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Everything You Need to Start Fermenting at Home

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It’s very likely that your fridge has never been fuller than it is right now. Sure, you’re going to the grocery store less, but you’re buying more when you would on a typical shopping trip. Most produce — vegetables, in particular — has a tendency to go bad if you don’t use it quickly. One very easy way to extend the shelf life (and allow you to go even more time between grocery runs) is with fermentation.

Fermentation involves allowing the naturally occurring bacteria on fruits and vegetables to thrive and produce lactic acid, which helps preserve them. The most common examples of this are sauerkraut and kimchi, but as Michael Perrine, founder of rejuvenation and detox clinic Vitality NYC says, almost any vegetable will do as long as it’s hardy. “Cabbage, carrots, beets, and other roots ferment really well,” he says. “I suggest using them as a base even if adding other veggies.” Perrine is one of seven experts we asked — including chefs, cookbook authors, and a professional sauerkraut-maker — for advice on everything you need to become a modern preservation-minded homesteader. Here’s how to get started fermenting at home.


The foundation of lactic fermentation is salt, which, according to Perrine, “creates an environment where lactic-acid bacteria will completely take over the medium destroying all the bacteria, molds, and yeasts.” There’s a bit of a divide on what salts to use, however: Kathryn Lukas, founder of Farmhouse Culture and co-author of The Farmhouse Culture Guide to Fermenting, which is geared toward true beginners, prefers high-quality, plain sea salt. “I like a higher sodium chloride salt, like Sonoma sea salt, because it’s really, really high in sodium chloride,” she says. “Some of these other salts, like Celtic sea salt or Himalayan sea salt, can be as low as 90% sodium chloride and the rest are minerals. Higher mineral salts can cause off-flavors.”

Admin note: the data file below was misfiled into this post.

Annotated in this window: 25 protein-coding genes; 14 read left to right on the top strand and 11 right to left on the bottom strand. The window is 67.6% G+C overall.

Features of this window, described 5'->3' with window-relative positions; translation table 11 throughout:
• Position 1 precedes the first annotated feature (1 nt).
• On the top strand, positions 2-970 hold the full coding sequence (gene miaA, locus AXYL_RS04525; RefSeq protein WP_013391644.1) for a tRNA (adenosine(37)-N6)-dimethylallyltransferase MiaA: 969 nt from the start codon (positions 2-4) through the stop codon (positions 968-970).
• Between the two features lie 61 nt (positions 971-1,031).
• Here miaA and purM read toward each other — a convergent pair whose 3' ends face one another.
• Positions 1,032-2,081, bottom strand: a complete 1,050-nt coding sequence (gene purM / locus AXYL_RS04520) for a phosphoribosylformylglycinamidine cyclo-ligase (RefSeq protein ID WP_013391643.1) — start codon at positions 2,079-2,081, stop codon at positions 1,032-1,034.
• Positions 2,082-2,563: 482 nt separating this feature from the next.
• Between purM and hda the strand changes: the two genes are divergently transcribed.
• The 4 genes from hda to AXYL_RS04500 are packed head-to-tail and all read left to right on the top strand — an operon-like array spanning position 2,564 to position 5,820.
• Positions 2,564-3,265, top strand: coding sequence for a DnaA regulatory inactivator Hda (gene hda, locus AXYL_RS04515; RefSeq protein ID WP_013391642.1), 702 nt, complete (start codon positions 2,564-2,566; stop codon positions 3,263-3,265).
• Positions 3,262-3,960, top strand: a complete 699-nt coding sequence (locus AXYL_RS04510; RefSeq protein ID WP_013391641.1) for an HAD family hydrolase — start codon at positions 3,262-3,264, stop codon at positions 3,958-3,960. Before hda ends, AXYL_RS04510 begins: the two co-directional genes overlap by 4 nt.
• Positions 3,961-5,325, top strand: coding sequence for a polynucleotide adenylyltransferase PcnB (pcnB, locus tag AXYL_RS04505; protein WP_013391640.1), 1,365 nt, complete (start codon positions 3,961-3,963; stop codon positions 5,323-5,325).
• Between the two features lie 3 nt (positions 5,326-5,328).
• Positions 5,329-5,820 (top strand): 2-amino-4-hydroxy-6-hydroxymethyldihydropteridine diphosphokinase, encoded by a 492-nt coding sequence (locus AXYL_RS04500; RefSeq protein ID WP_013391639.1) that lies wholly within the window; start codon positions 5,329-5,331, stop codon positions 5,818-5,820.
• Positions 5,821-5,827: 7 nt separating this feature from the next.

Perrine is in the latter camp, saying that he likes to use Celtic sea salt and Himalayan for not only the mineral flavor they lend but the health benefits of adding those minerals to a ferment. “I find a ratio of two teaspoons of salt per pound of vegetable to be perfect,” he says. Either way, look for the most natural salt you can. “Make sure that there are no additives, no anti-caking agents, no bleach, or anything like that,” says Lukas. “That’ll screw up the fermentation quickly.”


Next comes the equipment, which costs little more than a jar of premade kimchi. If you’re not quite sure you want to fully commit, David Zilber, head of fermentation at Noma in Copenhagen, says feel free to purchase a biscotti jar, which you can store in a dark cabinet during the fermentation process. “They’re much simpler to find,” he says, plus “they’re durable, they’re machine-washable, and they look as gorgeous as a fancy ceramic crock.” And if you give up on fermenting, you’ll end up with a very nice looking jar.